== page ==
We spent a surprisingly quiet night at the rest area at Robinson Roadhouse and were once again on the road early in the morning with hot tea, deciding that breakfast wasn’t needed. The sun was still low in the sky, which most of the time is great, except as we passed the beautiful Emerald (also called Rainbow) Lake, the colors weren’t yet illuminated with the sun still behind the high mountains to the east. The road to Carcross is beautiful, winding through the mountains with vistas of White Pass. The history of this road is woven tightly into the story of the Klondike gold rush, as it was at Bennet lake west of Carcross that the minors boarded the lake steamers.
We walked around the burned hull of the Tutshi sternwheeler, reading the sad story of her attempted restoration, only to tragically burn in 1990 before the fire suppression systems were installed. Perusing Mo’s photos of her 1974 journey, we found a shot of the boat before the restoration began. I also found a photo of the Caribou Hotel which was still in operation back then. Today, it appeared empty although it looked as though it was in the process of restoration.
The White Pass-Yukon Railroad Depot provided an important route from Skagway to Whitehorse, where it no longer goes, now ending here at Carcross. It was just after 8 as we pulled into town and all was quiet.
Continuing east along the Tagish Road past the post where the miners were required to check in and have their full ton of provisions documented by the RCMP before they were allowed to continue north to the gold fields. The circle route adds an extra 27 miles back to the Alaska Highway, but it is beautiful and well worth the trip.
We were back in the Yukon, on the open road with wide vistas spreading out before us on a perfectly clear morning. There a so many museums at nearly every town, it is hard to see them all. Reading about George Johnston’s Museum at Teslin, however, was intriguing, and we chose to stop. I’m so glad we did. George Johnston was Tglingit Indian with a story as wild and romantic as the Yukon itself. As a young man, he was intrigued with automobiles and went to Whitehorse to buy the first automobile brought to Teslin. Or course, there were no roads in Teslin, so he used the 70 mile long Teslin Lake in the winter and built his own 3 mile road in the summer.
I had read all this in the Milepost, but I must say that the museum brought George to life in a way I would have never understood without our morning stop. In addition to his story of the car, he was a self taught photographer and for 40 years documented the life of his people in Teslin. As we left, a sign board told the story of the lost language, and how now at last it is being restored. I would say this is a “don’t miss it” museum, aka the Milepost. Of course, it says that about lots of places that aren’t necessarily so great.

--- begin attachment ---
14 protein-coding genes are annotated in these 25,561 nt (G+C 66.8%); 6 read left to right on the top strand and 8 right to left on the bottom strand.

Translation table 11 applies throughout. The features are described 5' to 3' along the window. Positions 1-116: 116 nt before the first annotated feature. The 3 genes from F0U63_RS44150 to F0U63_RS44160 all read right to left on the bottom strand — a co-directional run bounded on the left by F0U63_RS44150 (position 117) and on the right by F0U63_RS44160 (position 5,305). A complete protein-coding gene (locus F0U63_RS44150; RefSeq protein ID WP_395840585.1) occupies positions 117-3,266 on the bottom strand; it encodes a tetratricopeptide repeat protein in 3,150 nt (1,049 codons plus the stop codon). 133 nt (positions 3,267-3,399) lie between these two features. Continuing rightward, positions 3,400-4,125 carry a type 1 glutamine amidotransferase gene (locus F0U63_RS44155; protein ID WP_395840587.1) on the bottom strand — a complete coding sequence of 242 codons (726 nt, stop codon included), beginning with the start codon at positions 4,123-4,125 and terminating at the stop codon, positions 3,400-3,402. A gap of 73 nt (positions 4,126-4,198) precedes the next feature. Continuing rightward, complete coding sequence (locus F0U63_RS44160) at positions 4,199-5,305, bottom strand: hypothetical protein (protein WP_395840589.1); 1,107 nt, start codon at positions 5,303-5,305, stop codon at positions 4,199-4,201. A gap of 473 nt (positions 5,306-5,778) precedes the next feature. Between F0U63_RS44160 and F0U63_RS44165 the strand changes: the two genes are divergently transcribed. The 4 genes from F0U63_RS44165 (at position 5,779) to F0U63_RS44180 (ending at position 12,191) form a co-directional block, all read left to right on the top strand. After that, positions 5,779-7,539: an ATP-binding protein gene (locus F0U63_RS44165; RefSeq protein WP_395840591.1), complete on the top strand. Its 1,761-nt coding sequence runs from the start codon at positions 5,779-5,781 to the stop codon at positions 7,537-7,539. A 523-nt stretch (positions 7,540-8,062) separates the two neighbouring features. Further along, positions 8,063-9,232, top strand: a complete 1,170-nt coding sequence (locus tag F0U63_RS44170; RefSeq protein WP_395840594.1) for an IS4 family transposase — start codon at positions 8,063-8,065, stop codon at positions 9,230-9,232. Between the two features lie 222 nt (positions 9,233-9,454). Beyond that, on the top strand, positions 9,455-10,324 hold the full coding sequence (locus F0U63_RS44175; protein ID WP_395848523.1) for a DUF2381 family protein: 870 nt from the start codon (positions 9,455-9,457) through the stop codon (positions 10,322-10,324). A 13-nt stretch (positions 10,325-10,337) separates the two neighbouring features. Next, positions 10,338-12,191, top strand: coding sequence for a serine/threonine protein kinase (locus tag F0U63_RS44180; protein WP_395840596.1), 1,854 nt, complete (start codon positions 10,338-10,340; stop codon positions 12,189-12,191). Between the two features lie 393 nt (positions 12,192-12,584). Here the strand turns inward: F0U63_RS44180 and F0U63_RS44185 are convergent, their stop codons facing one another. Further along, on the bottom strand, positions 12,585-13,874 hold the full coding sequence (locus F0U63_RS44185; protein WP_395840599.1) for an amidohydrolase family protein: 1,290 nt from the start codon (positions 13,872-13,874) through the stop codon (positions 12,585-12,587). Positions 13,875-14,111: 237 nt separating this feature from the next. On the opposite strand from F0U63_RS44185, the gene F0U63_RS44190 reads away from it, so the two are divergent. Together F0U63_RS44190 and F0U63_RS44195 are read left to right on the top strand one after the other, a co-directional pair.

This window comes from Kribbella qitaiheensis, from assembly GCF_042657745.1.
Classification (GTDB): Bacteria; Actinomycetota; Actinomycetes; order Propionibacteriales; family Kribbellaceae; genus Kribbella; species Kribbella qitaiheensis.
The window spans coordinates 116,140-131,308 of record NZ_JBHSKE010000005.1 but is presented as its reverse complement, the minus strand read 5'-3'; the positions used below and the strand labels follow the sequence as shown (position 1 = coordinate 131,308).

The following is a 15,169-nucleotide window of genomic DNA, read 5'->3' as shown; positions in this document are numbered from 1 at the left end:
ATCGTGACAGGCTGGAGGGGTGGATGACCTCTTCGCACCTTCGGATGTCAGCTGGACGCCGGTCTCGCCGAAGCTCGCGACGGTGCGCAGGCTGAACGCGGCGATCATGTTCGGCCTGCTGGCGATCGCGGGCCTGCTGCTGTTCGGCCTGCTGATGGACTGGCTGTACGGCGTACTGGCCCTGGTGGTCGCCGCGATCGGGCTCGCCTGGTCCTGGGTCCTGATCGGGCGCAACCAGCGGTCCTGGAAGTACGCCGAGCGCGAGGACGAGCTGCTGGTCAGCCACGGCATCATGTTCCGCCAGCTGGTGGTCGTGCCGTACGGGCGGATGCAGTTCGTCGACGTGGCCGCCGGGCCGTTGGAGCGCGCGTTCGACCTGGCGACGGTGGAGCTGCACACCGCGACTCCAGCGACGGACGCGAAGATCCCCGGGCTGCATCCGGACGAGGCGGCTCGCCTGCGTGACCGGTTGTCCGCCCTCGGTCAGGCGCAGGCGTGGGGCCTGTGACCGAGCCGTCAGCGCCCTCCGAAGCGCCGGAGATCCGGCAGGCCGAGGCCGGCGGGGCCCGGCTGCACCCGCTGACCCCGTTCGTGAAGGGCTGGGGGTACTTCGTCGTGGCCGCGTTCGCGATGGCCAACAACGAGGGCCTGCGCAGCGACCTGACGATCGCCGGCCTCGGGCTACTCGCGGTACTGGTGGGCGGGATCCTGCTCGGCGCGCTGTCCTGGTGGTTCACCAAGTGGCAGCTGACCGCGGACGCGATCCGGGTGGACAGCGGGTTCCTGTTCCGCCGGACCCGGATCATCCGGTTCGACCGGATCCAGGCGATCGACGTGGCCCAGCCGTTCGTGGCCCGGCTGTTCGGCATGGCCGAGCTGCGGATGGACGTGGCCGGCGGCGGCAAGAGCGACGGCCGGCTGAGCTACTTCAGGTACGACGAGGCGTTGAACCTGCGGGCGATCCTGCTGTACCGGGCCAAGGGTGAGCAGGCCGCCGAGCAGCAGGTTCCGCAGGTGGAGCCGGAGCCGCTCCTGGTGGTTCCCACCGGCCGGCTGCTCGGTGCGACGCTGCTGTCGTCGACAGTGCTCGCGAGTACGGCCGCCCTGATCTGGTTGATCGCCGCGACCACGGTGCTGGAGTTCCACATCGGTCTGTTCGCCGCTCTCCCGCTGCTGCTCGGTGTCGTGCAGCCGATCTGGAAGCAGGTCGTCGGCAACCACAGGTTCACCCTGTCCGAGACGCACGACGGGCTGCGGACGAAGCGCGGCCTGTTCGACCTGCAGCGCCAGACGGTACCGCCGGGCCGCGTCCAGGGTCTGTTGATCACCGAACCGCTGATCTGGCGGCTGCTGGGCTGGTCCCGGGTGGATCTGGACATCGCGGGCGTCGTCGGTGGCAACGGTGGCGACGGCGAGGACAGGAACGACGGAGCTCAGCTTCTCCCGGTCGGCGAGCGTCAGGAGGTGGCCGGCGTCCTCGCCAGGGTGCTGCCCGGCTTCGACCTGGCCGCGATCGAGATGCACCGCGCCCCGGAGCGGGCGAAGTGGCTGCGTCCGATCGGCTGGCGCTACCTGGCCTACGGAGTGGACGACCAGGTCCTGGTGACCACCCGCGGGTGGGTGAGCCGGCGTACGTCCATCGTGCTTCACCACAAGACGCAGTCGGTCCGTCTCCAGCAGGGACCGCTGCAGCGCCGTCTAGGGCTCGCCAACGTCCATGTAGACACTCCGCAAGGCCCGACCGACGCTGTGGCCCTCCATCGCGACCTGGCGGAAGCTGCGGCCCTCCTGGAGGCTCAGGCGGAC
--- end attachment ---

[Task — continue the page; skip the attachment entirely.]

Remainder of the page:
Not far beyond Teslin Lake we were surprised to see a young black bear grazing for berries on the slope above the road. He wasn’t the least bit concerned that we stopped for photos, and again, I was glad for a telephoto lens to catch his sweet face up close. If you look at the rest of the photos, you might see his crooked little nose. I swear it is a bit crooked, or plastered on a bit sideways.
Mid afternoon found us at Watson Lake and the famous Signpost Forest. When Mo stopped here in 74 there were only a few posts along the highway and she took a couple of photos. The forest now is nothing if not overwhelming.
We walked among all the signs from all over the world, amazed at some folks creations and wondering just how many of those city signs were stolen from their local burgs. We tried to find some of the early signs but could make no sense of it. Back into the visitor center to find out the 150 of the original posts had rotted and were removed. All the signs on those posts had been nailed up hither and yon wherever there was a space. Mo was glad she didn’t have a sign to find. We added Mo’s sign that we brought from home to the melee and moved on down the road.
Watson Lake is the last major community in the Yukon and as we entered British Columbia the road conditions started going downhill. We got caught in a long line of cars in very dusty gravel for about ten miles. It was time to find a boondock site, and sure enough there was a wide place along a creek just beckoning us to spend the night. We slipped out of the long line of cars and big trucks to the long gravel road and realized that in order to get level we would have to unhook.
It was worth it, and eventually all the pilot cars stopped coming, the grader finally quit after 6pm, and we had a beautiful quiet evening reading and enjoying our free spot along Irons Creek. I did a little bit of reading and found out that at one time the bridge over Irons Creek was a 25 foot diameter culvert, one of the largest in Canada, and it had failed a few years ago requiring that a new bridge be constructed. The creek didn’t look at all threatening at this time of year, but we were far enough above it that it wasn’t a worry anyway.
Road conditions: good all the way through the Yukon, ten miles of dusty gravel into BC
The rest of the photos for this day are linked here.